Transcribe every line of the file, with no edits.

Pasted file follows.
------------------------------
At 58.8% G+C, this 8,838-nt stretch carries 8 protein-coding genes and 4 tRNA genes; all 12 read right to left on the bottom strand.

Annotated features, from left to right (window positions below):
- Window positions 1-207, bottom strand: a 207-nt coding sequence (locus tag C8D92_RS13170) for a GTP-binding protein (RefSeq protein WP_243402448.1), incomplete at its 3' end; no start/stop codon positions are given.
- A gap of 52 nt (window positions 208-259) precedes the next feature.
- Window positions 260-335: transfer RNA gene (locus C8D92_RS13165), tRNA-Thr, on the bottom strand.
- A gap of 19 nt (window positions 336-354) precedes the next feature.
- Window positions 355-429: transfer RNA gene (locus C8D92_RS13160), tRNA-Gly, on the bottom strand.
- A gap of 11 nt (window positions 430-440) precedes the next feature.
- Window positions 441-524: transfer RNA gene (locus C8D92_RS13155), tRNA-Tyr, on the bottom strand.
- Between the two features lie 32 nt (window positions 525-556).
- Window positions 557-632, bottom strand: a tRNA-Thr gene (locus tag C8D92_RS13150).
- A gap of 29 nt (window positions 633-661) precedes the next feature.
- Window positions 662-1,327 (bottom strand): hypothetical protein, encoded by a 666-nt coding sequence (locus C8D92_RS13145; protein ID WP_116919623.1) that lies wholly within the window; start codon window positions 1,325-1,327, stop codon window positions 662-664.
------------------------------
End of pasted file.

At 58.8% G+C, this 8,838-nt stretch carries 8 protein-coding genes and 4 tRNA genes; all 12 read right to left on the bottom strand.

Annotated features, from left to right (window positions below):
- Window positions 1-207, bottom strand: a 207-nt coding sequence (locus tag C8D92_RS13170) for a GTP-binding protein (RefSeq protein WP_243402448.1), incomplete at its 3' end; no start/stop codon positions are given.
- A gap of 52 nt (window positions 208-259) precedes the next feature.
- Window positions 260-335: transfer RNA gene (locus C8D92_RS13165), tRNA-Thr, on the bottom strand.
- A gap of 19 nt (window positions 336-354) precedes the next feature.
- Window positions 355-429: transfer RNA gene (locus C8D92_RS13160), tRNA-Gly, on the bottom strand.
- A gap of 11 nt (window positions 430-440) precedes the next feature.
- Window positions 441-524: transfer RNA gene (locus C8D92_RS13155), tRNA-Tyr, on the bottom strand.
- Between the two features lie 32 nt (window positions 525-556).
- Window positions 557-632, bottom strand: a tRNA-Thr gene (locus tag C8D92_RS13150).
- A gap of 29 nt (window positions 633-661) precedes the next feature.
- Window positions 662-1,327 (bottom strand): hypothetical protein, encoded by a 666-nt coding sequence (locus C8D92_RS13145; protein ID WP_116919623.1) that lies wholly within the window; start codon window positions 1,325-1,327, stop codon window positions 662-664.